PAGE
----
MEDIA RELEASE: Lack of access to effective treatments is forcing blood cancer patients to take desperate measures

Lack of access to effective treatments is forcing blood cancer patients to take desperate measures

12 April 2018

Lack of funded access to life-extending treatments for multiple myeloma is causing some New Zealand patients to take desperate measures, including importing cheap, potentially less effective ‘knock-offs’ of the drug Lenalidomide from India, and in some cases even moving to Australia where another new myeloma treatment (Daratumumab) which is not funded here is available on a compassionate access programme.

Haematologist and chief executive of Myeloma New Zealand Charitable Trust Dr Ken Romeril says very few patients can afford the $100,000.00 it costs per year to receive Daratumumab, which has shown significant gains in survival for myeloma patients.

“It is not illegal to import generic drugs from India, but there are serious questions around the efficacy of some of these generic drugs.

“Getting onto drug trials in New Zealand has been another option for patients seeking access to novel agents, but often the trials are only open for a short time.

“A further issue is that not all centres in NZ have the trials open at their sites, forcing patients to try to travel to another region where a DHB may be offering a trial. Part of the problem is that drug trials require a lot of paperwork and oversight, and are therefore not all that well supported by some of the DHBs.

“While these issues are challenging for the health system, it is the patients whose interests we should be considering here, many of whom have run out of options and whose very survival is in the balance,” said Dr Romeril.

Multiple myeloma is a blood cancer of malignant plasma cells and is now the second commonest and second fastest growing blood cancer in the world.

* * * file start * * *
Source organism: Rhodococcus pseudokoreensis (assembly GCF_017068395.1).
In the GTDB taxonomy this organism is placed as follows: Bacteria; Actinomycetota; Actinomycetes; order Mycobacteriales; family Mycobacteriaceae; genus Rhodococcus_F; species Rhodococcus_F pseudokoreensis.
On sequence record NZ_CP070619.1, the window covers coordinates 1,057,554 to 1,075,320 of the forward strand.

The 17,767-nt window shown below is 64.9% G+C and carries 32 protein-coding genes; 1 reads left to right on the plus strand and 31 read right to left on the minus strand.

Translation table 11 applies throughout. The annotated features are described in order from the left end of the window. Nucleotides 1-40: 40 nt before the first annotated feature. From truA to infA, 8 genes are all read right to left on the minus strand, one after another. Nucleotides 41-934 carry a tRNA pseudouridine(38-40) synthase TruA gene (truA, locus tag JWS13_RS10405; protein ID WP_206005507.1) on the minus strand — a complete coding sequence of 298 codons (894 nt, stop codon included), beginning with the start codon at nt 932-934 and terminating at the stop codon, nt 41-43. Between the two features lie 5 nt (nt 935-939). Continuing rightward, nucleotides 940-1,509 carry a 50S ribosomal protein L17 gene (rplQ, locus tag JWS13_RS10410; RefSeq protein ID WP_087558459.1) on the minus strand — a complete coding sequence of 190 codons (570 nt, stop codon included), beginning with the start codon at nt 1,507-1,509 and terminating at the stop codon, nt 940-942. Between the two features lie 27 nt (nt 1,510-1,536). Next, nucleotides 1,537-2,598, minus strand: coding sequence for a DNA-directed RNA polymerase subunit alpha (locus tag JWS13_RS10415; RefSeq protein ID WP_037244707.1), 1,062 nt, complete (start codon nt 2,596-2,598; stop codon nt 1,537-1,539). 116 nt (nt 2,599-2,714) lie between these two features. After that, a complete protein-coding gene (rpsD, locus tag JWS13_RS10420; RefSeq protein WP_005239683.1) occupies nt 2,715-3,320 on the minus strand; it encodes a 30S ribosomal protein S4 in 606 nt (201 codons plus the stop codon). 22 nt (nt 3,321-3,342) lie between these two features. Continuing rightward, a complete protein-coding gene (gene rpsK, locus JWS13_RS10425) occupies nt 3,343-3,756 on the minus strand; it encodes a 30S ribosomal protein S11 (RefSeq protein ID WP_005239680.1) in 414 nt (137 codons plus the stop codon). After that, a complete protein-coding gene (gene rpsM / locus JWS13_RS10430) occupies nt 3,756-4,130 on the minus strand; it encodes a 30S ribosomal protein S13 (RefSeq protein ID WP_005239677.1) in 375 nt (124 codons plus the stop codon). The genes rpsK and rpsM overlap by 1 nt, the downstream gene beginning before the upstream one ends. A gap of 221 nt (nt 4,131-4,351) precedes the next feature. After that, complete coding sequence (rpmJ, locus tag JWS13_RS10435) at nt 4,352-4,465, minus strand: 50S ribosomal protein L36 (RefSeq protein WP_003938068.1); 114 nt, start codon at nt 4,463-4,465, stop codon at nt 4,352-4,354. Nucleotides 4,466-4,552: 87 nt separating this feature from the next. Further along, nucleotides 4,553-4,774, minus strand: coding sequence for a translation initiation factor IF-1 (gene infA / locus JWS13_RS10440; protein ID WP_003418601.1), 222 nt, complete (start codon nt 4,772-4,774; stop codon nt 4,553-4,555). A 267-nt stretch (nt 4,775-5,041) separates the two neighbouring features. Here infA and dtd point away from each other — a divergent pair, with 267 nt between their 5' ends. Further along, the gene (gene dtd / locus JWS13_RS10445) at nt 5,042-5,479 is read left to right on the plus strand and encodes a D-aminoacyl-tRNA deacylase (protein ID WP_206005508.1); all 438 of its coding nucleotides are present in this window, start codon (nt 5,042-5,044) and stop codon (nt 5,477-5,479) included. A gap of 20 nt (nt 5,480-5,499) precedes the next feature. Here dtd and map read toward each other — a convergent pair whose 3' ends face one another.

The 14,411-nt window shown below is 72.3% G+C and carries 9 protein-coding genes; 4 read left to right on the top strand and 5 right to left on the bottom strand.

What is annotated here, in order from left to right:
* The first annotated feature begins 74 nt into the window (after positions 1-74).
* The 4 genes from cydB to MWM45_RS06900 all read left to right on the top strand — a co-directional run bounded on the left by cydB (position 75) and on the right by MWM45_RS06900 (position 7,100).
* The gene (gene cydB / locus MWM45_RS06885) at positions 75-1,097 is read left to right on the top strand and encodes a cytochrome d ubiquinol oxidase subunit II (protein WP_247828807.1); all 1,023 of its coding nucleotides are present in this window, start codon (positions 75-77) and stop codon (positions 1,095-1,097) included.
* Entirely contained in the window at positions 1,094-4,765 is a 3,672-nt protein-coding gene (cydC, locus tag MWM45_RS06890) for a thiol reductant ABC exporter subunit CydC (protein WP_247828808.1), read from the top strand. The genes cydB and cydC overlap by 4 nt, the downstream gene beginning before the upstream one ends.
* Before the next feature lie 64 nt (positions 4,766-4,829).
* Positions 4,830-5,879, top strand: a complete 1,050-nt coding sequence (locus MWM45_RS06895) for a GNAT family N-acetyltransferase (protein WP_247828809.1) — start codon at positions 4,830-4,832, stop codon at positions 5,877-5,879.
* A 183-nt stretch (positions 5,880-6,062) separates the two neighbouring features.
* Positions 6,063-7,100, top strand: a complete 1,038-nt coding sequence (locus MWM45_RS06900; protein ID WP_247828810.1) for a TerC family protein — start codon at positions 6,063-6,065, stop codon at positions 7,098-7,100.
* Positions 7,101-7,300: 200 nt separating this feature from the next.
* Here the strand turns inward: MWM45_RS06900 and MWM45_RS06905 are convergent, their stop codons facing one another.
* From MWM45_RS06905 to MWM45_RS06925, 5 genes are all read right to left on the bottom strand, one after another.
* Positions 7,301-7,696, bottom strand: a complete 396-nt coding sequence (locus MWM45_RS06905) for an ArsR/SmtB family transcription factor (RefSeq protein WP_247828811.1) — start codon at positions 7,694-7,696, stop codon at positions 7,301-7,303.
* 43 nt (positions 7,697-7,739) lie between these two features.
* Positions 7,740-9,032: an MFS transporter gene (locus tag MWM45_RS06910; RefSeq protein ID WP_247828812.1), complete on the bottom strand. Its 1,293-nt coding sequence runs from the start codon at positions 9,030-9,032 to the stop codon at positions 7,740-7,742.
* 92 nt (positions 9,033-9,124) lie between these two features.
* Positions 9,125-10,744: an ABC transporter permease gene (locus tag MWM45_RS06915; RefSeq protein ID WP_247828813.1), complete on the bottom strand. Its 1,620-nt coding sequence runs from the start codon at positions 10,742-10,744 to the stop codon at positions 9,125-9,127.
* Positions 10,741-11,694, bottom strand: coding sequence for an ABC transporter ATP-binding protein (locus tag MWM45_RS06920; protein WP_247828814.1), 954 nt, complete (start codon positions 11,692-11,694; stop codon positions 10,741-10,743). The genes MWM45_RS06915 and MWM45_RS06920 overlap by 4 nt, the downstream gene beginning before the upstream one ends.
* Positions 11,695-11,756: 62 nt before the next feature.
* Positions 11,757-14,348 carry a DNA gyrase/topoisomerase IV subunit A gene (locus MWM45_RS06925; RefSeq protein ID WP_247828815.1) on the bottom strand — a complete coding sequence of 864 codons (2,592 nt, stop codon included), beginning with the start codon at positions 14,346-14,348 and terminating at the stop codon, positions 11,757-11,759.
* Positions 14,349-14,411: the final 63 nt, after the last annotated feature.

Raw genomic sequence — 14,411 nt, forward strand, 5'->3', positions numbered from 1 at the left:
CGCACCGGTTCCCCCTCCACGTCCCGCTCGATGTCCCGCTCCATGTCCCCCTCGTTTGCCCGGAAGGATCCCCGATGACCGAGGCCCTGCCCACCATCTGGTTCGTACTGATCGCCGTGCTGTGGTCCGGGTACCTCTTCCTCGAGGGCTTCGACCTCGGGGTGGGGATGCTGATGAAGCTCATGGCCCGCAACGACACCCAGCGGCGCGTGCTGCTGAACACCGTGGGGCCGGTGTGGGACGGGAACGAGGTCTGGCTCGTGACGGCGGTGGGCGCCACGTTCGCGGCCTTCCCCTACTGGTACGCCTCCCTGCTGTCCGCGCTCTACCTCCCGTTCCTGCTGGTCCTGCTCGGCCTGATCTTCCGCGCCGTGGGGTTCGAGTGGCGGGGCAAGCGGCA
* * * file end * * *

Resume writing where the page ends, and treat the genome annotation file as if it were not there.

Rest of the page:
Each year around 380 New Zealanders will develop this serious condition, and around 1800 are currently living with it.

Dr Romeril said that from 2011 New Zealand had been able to get access to Bortezomib, a new drug that improved the average survival from 3 to 4 years to around 6 to 7 years.

“New Zealand managed to achieve funded access to Bortezomib before Australia and we were leading them in terms of patient survival. But Australia has since made gains with improved access to a Thalidomide spin-off named Lenalidomide and have also been able to offer relapsed patients a compassionate programme for Daratumamab, which is proving very effective.

“So once again we are slipping behind Australia, and while it’s not surprising that some New Zealand patients have managed to move to Australia to get the drug, that’s not an option open to most of our patients.

We are strongly encouraging Pharmac to consider the 1800 New Zealanders battling myeloma and find the money to widen access to this and other more effective myeloma drugs, so that we can continue to build on the gains achieved over the last decade,” said Dr Romeril.


Ken Romeril
Chief Executive Officer
Myeloma New Zealand
Ph 027 443 2624

Myeloma NZ is a registered charity set up to improve awareness and advocate for improved treatments for the 1800 patients living with this condition.

Myeloma facts
Multiple myeloma, also called myeloma, or plasma cell myeloma (WHO), is an incurable blood cancer that starts in the bone marrow. Malignant plasma cells, called myeloma cells, grow uncontrollably within the bone marrow, suppressing the development of normal white blood cells, red blood cells and platelets.

Multiple myeloma spreads from the bone marrow into the bone, causing the bone to become thin, weak and more likely to fracture or break. The breakdown of the bone can cause an increase in the level of calcium in the blood. This can affect the kidneys so that they cannot filter and clean the blood properly.

There are approximately 380 new cases of multiple myeloma diagnosed in New Zealand each year. Multiple myeloma affects mainly older people and the median age for diagnosis is 66 years, but it can also affect people under 40. The incidence of multiple myeloma is about 40 per cent higher in males than females and almost twice as common in Maori as non-Maori.

The most common symptoms of the disease are bone pain and fatigue. Suspected factors in developing multiple myeloma include genetic disposition or environmental or occupational exposure to chemicals or radiation. The name multiple myeloma was given in 1873 when Russian Dr Von Rustizky described four cases of multiple tumours in bone.